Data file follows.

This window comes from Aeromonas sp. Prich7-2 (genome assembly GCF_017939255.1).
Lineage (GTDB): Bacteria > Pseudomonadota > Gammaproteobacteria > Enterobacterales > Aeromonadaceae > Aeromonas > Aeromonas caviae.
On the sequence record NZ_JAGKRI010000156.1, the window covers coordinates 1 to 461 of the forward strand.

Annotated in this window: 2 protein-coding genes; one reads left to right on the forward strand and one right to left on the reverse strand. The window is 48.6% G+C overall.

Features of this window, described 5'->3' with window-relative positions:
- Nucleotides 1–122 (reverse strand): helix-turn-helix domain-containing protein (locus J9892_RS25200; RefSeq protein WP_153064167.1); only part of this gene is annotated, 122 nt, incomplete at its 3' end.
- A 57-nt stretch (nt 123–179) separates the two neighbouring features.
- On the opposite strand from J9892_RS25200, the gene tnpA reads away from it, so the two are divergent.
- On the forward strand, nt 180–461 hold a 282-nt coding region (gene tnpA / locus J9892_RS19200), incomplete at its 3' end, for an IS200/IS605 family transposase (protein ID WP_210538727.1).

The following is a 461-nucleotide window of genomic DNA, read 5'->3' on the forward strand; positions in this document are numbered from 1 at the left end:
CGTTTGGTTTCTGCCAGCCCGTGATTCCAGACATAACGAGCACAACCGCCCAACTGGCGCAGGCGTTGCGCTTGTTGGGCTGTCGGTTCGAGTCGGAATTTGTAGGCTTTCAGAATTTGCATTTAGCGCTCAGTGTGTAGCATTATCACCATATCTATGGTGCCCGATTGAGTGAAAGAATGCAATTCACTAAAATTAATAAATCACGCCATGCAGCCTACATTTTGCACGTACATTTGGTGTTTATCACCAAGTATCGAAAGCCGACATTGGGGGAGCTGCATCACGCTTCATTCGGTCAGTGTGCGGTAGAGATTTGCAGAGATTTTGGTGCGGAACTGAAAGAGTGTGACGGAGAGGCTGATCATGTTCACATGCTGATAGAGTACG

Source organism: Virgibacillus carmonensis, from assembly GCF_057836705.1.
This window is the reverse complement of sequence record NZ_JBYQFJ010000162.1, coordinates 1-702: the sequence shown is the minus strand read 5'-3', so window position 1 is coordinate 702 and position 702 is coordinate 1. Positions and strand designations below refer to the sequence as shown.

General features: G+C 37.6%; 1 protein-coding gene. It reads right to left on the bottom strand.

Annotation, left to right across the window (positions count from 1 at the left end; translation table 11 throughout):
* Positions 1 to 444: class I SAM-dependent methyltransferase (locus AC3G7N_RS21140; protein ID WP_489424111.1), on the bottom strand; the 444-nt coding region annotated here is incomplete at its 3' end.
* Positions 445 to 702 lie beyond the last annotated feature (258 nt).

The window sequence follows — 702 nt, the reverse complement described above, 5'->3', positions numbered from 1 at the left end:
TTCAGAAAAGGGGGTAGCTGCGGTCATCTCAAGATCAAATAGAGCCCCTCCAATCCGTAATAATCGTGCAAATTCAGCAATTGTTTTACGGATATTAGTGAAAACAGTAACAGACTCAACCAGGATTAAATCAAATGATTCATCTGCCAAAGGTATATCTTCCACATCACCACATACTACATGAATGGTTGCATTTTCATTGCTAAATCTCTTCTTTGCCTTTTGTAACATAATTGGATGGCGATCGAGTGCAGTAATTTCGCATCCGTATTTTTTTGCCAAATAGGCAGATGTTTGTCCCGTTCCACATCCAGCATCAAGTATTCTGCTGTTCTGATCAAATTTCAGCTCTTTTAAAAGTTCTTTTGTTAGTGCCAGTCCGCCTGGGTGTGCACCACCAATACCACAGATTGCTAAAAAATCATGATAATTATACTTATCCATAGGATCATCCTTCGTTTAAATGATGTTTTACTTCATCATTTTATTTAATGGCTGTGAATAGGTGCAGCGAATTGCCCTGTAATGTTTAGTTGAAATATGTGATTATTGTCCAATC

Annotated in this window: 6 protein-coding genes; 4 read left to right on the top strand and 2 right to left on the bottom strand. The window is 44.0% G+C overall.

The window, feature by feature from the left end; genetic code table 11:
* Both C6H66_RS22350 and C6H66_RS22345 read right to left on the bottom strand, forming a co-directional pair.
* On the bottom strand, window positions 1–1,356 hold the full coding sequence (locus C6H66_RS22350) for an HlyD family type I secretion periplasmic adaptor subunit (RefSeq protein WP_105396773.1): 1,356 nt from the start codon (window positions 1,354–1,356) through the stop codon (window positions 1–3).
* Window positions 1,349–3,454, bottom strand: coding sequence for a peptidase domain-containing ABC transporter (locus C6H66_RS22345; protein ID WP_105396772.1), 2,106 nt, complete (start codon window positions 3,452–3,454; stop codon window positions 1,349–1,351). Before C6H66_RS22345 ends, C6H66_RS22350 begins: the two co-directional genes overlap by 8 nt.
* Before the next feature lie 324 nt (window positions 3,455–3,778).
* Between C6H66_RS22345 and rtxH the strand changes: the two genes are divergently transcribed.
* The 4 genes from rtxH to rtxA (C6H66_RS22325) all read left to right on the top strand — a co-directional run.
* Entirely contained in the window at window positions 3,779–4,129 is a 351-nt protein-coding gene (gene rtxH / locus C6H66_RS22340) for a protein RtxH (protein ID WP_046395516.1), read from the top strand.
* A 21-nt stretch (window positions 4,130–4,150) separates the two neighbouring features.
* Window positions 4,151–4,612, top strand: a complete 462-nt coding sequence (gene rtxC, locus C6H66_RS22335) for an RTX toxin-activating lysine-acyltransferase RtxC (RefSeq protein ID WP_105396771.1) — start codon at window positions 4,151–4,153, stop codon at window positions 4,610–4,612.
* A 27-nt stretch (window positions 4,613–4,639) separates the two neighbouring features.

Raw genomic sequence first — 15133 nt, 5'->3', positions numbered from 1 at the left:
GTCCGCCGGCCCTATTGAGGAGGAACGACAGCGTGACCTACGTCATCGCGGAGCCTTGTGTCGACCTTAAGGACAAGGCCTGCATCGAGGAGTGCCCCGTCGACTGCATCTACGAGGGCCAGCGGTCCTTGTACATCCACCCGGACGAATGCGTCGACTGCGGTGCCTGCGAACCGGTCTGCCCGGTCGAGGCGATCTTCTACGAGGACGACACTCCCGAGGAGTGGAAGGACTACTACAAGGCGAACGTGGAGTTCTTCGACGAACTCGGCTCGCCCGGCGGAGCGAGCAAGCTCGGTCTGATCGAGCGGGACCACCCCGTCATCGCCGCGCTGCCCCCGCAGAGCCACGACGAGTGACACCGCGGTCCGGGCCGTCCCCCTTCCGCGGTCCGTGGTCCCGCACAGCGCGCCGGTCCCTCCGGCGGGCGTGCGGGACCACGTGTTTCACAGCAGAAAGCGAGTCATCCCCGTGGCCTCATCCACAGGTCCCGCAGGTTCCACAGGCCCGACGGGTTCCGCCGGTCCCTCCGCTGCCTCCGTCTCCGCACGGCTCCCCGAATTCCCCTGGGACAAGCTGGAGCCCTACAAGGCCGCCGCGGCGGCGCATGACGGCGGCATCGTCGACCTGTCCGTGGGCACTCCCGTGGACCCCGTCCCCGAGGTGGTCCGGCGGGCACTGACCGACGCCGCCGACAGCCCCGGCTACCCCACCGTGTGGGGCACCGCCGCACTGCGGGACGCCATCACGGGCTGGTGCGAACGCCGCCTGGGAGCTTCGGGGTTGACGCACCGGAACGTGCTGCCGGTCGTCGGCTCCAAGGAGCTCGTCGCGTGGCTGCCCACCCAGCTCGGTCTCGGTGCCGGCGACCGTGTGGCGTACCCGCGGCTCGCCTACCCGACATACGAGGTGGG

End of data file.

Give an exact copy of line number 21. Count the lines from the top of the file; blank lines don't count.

The window, feature by feature from the left end; genetic code table 11: